The Vice President, Dr. Mahamudu Bawumia, has challenged the AfCFTA Secretariat to move quickly and implement an open sky policy for member states of the AfCFTA to ease travels and boost trade in Africa.
The AfCFTA, with its headquarters in Ghana, is aimed at boosting and accelerating intra-African trade and strengthening Africa’s trading position on the global market.
Addressing a virtual 1st Africa Trade Roundtable by the University of Professional Studies Law School, Dr. Bawumia said implementing an open sky policy, which is to ease air travel restrictions, is key to realizing the full benefits of the AfCFTA among member states.
Dr. Bawumia stressed that it is important for the AfCFTA to adopt the open air policy to ensure that the AfCFTA charter does not remain on paper without benefiting member states and the people.
“I will like to ask the AfCFTA Secretariat to move quickly; Africans don’t want to see this (AfCFTA) as a paper oncec again signed. We want to see implementation. We want the quick wins. We want to see that this agreement is bringing real change on the continent,” Dr. Bawumia said.
“And for that matter i am challenging the AfCFTA Secretariat and the Secretary General to move quickly, for example, in the implementation of open skies across the African continent so that we can fly very easily among ourselves.”
“In the context of the services protocol, i think it is something that can be actioned quickly and we should move. It is something that requires commitment.”
“I don’t think it is something that requires more than that and we should move quickly to have open skies across the African continent. At least between the 38 countries that have ratified so far and amongs everybody else who ratifies subsequently.”
He further urged member states of the African Union to institute complimentary measures for the successful implementation of AfCFTA.
“No one needs a lecture on the immense benefits of continental free trade in goods and services and the movement of persons on the continent. The ultimate shared benefits are in boosting trade and industry, in job creation and increasing incomes, and in boosting the standards of living of our people. But, the promised benefits of the AfCFTA would not be fully realized unless African Union member states buttress the Agreement’s implementation with complementary measures” he said.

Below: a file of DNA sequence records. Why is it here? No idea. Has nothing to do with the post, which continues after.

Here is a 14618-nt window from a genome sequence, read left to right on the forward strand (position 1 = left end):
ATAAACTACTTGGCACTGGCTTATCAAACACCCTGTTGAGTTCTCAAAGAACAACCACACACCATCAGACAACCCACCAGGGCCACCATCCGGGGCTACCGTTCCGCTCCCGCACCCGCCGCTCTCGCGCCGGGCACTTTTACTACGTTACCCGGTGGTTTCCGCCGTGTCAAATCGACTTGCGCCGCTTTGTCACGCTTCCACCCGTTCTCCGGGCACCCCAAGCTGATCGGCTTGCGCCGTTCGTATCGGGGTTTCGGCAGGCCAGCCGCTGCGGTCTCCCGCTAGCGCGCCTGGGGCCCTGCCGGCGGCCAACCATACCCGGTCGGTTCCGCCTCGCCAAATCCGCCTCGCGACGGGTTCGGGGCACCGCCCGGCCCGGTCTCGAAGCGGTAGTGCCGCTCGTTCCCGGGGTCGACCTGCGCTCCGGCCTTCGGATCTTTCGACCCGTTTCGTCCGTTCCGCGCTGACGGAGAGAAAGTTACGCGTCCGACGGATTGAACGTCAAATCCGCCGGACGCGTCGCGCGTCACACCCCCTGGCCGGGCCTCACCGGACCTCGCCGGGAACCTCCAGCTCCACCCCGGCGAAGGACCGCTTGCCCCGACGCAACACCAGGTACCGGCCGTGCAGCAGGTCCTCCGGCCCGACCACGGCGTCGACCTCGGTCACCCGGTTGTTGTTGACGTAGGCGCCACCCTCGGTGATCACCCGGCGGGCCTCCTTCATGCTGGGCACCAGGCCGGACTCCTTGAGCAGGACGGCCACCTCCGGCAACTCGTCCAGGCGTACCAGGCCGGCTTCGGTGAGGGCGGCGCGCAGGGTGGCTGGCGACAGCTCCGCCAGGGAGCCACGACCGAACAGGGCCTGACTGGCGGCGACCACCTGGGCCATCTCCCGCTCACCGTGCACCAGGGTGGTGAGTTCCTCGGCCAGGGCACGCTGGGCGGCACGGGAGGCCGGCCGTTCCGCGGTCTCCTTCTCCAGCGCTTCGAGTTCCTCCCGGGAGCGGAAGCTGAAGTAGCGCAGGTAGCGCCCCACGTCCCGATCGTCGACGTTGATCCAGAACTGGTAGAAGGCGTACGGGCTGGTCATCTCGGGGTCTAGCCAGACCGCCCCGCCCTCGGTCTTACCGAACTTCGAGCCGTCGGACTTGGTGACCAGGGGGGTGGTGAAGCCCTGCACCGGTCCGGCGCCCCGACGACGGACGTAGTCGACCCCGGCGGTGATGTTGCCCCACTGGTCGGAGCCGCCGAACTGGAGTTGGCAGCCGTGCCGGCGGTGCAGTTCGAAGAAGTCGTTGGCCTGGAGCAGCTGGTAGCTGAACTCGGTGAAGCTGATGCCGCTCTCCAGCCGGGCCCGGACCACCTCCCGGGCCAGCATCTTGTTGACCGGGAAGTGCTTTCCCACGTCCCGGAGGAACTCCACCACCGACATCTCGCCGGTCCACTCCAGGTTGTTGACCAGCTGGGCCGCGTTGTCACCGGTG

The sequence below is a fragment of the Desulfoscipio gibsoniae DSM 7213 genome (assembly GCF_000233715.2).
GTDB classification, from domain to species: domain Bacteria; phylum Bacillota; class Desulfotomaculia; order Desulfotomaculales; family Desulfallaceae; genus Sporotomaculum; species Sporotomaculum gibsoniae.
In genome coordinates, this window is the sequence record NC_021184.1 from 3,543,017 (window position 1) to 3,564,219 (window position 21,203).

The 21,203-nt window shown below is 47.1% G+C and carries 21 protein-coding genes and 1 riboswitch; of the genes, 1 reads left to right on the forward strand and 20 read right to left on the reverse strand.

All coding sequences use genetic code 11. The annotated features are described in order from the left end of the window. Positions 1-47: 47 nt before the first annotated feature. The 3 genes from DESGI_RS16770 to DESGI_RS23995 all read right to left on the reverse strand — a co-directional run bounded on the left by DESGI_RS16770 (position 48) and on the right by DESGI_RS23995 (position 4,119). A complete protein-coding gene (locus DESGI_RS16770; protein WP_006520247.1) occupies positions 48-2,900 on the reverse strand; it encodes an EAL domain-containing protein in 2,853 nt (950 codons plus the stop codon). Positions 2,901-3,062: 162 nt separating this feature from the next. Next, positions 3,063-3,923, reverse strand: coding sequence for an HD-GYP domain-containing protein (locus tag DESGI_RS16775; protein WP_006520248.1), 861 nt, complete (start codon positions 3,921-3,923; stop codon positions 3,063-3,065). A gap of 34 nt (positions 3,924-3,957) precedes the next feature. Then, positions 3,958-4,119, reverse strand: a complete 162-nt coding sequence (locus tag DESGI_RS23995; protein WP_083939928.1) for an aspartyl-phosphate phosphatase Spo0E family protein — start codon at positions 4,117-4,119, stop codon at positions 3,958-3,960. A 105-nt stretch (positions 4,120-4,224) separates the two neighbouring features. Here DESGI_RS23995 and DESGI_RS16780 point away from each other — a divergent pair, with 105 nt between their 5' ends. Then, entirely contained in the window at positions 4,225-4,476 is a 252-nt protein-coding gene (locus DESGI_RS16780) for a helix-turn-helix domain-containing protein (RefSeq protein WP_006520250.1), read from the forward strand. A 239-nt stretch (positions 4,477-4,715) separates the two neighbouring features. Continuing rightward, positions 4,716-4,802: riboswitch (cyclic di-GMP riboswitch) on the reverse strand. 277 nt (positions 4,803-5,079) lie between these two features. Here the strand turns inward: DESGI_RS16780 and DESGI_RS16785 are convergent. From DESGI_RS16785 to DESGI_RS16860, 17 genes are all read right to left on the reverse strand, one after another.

Having called on AU member states to show commitment and support the initiative, Dr. Bawumia then raised five key issues he said African states must address to aid the successful implementation of the AfCFTA.
“First, member states who are yet to sign and ratify the Agreement should be encouraged to do so for at least two reasons: to increase the size of the market and the volume of trade under the AfCFTA; and to fast track the regional integration process to achieve the ‘Africa We Want’”.
He added, “Second, to ensure the full AfCFTA trading by all State Parties, the technical components of the AfCFTA such as Rules of Origin, Schedules of Concessions for Trade in Goods and Schedules of Specific Commitments for Trade in Services should be finalised.”
“Third, we wish to encourage the State Parties which are yet to submit their Tariff Liberalisation Schedules (Market Access Offers) and Schedules of Specific Commitments for Trade in Services to the AfCFTA Secretariat to do so.”
“Fourth, is the need for Trade Remedies: To protect against unanticipated trade surges, State Parties should have recourse to trade remedies such as anti-dumping duties, and countervailing duties. Member States need these to ensure that domestic industries can be protected, where necessary. Also needed is an effective monitoring and evaluation mechanism for the implementation of the trade remedies.”
“Fifth is Dispute Settlement Mechanism. For State Parties to have full confidence in the implementation of the AfCFTA, a robust dispute settlement mechanism from the Protocol on Rules and Procedures for Settlement of Disputes must be put in place within the shortest possible time.”